Artists can do this because “they taste deeper and deeper truths, make ever closer unions with the Real. For them, the duty of creation is tightly bound up with the gift of love,” Underhill wrote.

This is why we need artists, just as surely as we need preachers. They help us to connect with the broader realities that many of us identify as God, while others identify it in other ways. This makes, or should make us, better neighbors. And better neighbors make better towns.

And, by the way, the creativity of the artistic mindset can be financially profitable, as well. For proof of this look no further than our very own Joanna Gaines. Joanna’s creativity with Chip’s business sense as built something important that is benefiting many.

Almost 30 years ago, the band Jars of Clay recorded a song titled “The Art in Me,” which included these lyrics:

“Sculpting every move 

You compose a symphony 

And you plead to everyone 

See the art in me 

See the art in me 

See the art in me.”

(Songwriters: Charlie Lowell / Dan Haseltine / Matthew Ryan Bronleewe / Stephen Daniel Mason)

May we see the art in each other and work to help each other, both in our struggles and in our art.

Ferrell Foster is senior specialist for care & communication with Prosper Waco. He is also on the Board of Directors of Act Locally Waco and a regular contributor to the blog.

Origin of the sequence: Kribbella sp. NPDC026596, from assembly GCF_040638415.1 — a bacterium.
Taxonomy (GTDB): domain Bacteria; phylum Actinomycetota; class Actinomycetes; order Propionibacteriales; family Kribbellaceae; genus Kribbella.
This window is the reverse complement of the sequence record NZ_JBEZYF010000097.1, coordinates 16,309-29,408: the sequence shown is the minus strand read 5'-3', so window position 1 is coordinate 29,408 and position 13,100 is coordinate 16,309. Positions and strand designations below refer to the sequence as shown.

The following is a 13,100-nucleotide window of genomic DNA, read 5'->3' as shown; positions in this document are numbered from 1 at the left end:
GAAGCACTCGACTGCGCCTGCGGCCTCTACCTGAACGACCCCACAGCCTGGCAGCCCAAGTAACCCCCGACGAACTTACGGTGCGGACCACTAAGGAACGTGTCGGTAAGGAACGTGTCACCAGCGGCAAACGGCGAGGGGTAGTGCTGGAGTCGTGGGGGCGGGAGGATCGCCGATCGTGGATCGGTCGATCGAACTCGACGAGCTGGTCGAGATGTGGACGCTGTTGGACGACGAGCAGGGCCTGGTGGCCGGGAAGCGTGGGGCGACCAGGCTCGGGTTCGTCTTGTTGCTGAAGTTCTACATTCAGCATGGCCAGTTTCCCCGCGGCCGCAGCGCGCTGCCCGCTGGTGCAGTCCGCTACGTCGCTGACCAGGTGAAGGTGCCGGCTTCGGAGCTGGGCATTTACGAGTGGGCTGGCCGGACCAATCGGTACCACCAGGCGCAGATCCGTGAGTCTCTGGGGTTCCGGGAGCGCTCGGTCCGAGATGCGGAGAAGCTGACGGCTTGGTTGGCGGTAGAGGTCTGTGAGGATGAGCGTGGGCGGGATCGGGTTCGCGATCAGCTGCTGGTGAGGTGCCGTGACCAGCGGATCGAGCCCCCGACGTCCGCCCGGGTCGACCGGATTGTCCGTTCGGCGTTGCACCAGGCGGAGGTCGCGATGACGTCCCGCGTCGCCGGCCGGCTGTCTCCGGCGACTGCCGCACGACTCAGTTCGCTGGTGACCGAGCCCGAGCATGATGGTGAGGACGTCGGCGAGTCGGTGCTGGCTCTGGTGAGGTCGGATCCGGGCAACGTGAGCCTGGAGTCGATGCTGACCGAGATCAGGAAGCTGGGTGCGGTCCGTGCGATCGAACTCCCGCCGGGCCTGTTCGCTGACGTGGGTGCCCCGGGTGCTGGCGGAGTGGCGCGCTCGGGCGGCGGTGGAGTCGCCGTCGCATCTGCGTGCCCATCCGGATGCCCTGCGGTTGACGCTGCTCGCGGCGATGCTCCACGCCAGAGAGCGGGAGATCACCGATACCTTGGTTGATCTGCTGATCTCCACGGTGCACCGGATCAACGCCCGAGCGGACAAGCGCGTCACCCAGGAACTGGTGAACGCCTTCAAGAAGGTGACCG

The Act Locally Waco blog publishes posts with a connection to these aspirations for Waco. If you are interested in writing for the Act Locally Waco Blog, please email the ALW team — [email protected].

MCC food pantry receives $5,000 gift from Atmos Energy

Atmos Energy recently donated $5,000 to the McLennan Community College Foundation to help support Paulanne’s Pantry, the MCC food pantry. 

MCC Completion Center Associate Director Natalie James, Atmos Energy’s Tammie Bowman, and MCC Foundation Executive Director Kim Patterson celebrate a $5,000 donation from Atmos Energy to MCC’s Paulanne’s Pantry.

“This gift will do so much to help us serve students who are working hard to support themselves or a family while they attend college,” said Kim Patterson, the foundation’s executive director. “Hunger is a real issue on college campuses, especially at community colleges where many students live perilously close to the edge of financial security. We are incredibly grateful to Atmos Energy for their commitment to support our students.”

The gift will enable MCC’s pantry to provide meals for up to 200 students because of the pantry’s supply partnership with the Central Texas Food Bank, according Natalie James, Completion Center associate director. Students who access the pantry are typically limited to one visit per month and are provided with coaching to help with accessing other community resources. Each pantry visit provides enough food for three meals for a family. 

Paulanne’s Pantry was named in honor of Waco resident Paulanne Ream Hoover, who left a gift to the MCC Foundation in her estate plan. This gift funded an endowment to cover basic costs of pantry operations, as well as establish the first scholarship fund for part-time students at the college. 

The MCC Foundation raises public and private support to fund scholarships, faculty and staff professional development, emergency aid and capital needs at the college. To learn more, visit www.mclennan.edu/foundation or contact Patterson at 254-299-8606 or [email protected].